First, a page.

14 Dec, 2010 @ 11:42
4 mins read

Fish for Christmas and no gifts?

FISH for Christmas dinner? No presents on Christmas Day? Grapes at midnight on New Year’s Eve? What is going on? Paul Whitelock checks out the Christmas scene in Spain in general and Andalucía in particular.

Spain enjoys its Christmas traditions as much as any other Christian countries and cultures, but there are some intriguing differences to the way the Spanish celebrate Navidad.

Just like anywhere else, families gather together to enjoy and celebrate. Whatever the case the goal is to share in the spirit of giving, kindness, and goodwill through food, drink, song, dance, the exchanging of gifts, and other acts of generosity. In Spain, Christmas is a festival with fascinating traditions and customs that reflect the true character of the Spanish people.

The Christmas period starts as early as December 8th with the Festival of the Immaculate Conception, a national holiday. It is celebrated each year in front of the great Gothic cathedral in Sevilla with a ceremony called Los Seises or the “dance of six.” when ten elaborately costumed boys perform a ritual dance.

By early December the streets of towns and villages will have been decorated with Christmas lights and the shops will have begun to display their Christmas wares.

One symbol of Christmas that still maintains great importance throughout Spain is the belén, a Nativity scene or crib.  Often there will be a large municipal belén set up in the main square. And families will queue up to look at it! Many Spanish homes also have their own belén where in times gone by the family would gather to sing carols. In many small towns, during the nights just before Christmas, the plazas might even have a live Nativity scene, with actors playing the parts of Mary and Joseph and the Three Wise Men, as well as live animals that are often associated with the birth of Christ, like lambs, sheep, and donkeys.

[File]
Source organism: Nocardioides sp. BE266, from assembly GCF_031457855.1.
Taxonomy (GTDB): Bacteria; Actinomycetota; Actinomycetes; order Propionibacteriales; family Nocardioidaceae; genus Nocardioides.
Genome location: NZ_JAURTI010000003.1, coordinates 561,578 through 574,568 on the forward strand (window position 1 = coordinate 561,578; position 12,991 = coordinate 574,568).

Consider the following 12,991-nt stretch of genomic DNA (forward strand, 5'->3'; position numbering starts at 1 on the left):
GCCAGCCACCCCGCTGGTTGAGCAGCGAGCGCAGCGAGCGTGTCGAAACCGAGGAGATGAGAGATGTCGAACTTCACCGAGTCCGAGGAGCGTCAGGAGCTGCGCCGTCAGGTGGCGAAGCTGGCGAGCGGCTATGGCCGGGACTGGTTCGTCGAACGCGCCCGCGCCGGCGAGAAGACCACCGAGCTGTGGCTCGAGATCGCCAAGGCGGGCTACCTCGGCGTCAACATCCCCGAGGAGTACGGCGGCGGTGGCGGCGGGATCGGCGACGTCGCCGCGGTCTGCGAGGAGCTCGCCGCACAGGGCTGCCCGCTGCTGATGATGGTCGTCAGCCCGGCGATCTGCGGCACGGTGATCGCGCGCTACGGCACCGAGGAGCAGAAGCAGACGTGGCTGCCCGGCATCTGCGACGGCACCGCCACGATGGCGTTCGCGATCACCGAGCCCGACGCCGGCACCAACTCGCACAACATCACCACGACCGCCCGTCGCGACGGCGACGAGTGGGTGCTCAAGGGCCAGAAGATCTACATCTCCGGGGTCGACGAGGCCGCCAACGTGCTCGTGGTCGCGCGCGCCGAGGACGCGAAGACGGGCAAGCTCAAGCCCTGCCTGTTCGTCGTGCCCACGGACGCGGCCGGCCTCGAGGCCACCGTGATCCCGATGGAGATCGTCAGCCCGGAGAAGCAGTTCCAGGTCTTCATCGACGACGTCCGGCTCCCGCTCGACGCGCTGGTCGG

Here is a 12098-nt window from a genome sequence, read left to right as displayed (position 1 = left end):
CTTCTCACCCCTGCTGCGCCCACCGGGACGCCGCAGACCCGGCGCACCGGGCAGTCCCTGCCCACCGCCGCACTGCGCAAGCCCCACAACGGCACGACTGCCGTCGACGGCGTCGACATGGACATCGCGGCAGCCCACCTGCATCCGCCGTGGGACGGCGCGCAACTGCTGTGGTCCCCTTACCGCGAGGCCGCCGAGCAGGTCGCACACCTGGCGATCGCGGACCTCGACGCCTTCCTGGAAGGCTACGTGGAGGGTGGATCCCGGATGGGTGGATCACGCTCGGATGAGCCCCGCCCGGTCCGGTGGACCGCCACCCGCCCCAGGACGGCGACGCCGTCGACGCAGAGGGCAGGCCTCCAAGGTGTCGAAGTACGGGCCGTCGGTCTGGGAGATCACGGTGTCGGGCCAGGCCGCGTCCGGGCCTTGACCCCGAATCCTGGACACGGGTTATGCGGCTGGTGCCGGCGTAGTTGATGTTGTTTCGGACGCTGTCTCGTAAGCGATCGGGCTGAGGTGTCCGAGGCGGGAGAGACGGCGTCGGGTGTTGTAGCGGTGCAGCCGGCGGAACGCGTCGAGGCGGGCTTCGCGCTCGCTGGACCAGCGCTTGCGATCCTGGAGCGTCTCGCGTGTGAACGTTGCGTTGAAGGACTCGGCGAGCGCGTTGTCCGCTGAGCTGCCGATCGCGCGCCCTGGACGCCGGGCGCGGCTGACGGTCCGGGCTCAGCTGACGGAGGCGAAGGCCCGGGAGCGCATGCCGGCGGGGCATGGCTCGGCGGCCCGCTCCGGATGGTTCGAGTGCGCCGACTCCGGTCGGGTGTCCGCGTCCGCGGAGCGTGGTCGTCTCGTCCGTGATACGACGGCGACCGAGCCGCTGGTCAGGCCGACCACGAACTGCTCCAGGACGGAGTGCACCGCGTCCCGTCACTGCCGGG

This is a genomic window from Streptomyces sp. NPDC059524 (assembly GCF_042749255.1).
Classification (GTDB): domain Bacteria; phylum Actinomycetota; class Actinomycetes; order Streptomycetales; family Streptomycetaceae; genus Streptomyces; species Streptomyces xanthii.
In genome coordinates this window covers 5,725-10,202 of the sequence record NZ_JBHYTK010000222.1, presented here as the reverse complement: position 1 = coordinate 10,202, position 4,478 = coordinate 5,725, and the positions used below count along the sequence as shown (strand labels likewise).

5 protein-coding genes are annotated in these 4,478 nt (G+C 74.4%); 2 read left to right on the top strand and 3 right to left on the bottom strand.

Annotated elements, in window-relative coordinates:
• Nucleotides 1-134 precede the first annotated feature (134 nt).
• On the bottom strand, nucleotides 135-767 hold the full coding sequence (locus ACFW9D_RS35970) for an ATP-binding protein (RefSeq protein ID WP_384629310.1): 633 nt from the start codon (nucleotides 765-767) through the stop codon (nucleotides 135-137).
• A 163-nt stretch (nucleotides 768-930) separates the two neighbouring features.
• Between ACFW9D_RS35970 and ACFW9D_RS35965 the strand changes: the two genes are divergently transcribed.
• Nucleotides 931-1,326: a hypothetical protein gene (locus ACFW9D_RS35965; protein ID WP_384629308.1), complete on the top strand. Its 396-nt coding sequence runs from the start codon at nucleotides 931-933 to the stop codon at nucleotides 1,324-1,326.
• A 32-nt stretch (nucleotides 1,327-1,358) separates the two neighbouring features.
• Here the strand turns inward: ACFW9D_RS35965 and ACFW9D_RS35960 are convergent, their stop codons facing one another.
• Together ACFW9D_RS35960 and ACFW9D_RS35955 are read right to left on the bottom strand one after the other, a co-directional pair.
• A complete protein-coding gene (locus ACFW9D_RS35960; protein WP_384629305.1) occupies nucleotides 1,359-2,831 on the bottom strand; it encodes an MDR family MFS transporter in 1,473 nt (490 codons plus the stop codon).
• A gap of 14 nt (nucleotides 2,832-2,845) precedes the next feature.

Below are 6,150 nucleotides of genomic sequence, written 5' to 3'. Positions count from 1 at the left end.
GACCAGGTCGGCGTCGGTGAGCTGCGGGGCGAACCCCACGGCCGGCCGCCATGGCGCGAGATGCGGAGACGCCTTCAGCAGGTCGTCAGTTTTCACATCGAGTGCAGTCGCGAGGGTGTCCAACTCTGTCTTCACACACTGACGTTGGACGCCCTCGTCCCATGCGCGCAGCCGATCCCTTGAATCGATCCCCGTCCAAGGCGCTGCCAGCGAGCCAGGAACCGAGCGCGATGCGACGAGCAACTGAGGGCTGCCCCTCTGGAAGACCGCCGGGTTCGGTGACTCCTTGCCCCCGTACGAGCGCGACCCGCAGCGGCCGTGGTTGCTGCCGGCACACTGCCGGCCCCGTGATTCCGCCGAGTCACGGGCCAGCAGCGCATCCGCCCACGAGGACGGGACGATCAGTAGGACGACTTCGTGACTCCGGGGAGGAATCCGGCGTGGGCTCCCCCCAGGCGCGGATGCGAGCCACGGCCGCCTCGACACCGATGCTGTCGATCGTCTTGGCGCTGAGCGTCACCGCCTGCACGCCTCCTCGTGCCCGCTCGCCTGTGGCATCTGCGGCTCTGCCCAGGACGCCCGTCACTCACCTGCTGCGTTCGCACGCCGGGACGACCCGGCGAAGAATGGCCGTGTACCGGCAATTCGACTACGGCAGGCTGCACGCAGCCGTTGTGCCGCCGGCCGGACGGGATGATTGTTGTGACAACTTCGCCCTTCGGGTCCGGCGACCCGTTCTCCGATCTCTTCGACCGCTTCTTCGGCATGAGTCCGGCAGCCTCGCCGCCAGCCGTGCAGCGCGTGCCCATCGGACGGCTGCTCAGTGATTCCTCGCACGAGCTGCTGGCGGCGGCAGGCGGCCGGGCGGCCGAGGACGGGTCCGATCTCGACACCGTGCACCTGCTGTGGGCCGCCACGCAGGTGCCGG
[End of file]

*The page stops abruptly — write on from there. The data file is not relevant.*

Talking of animals, did you know that the humble cow is an important Christmas symbol here? The Spanish especially honour the cow at Christmas because it is thought that when Mary gave birth to Jesus the cow in the stable breathed on the Baby Jesus to keep Him warm.

On December 22nd, two important events take place. Schools break up for Christmas and the winning number in the famous Christmas Lottery, el Gordo, is announced. The lottery, one of Europe’s oldest, dates back to 1763, when King Carlos III initiated it. Since then, not one year has passed without it and it now it is the symbolic moment when Spaniards begin to celebrate the Christmas holidays in earnest.

An interesting tradition, predominantly in the provinces of Granada and Jaén, is that of jumping over bonfires, or hogueras, as a symbolic protection against illness. It is the observance of the winter solstice, the shortest day of the year and the beginning of winter.

Christmas Eve, Nochebuena, is when the Spanish eat their main Christmas meal. Each region has its own distinct specialities. A common main course, particularly in Andalucía and in coastal areas, is fish, such as hake, trout, sea bream, sea bass or salmon. In central areas like Castilla León, Castilla la Mancha, and Madrid roast lamb and suckling pig are served. For dessert there is quite a spread of delicacies, among them are turrón and marzipan, desserts made of honey, egg and almonds that are Arabic in origin, as well as polvorones, a type of sweet bread, and a variety of nuts and dried fruits. To drink, they opt for cava, the Spanish equivalent of champagne. After the meal, many Spaniards get their second wind and go to midnight mass, known as La misa del Gallo, or “Cock Mass”, named because the Cock crowed on Christmas morning to announce the birth of Christ.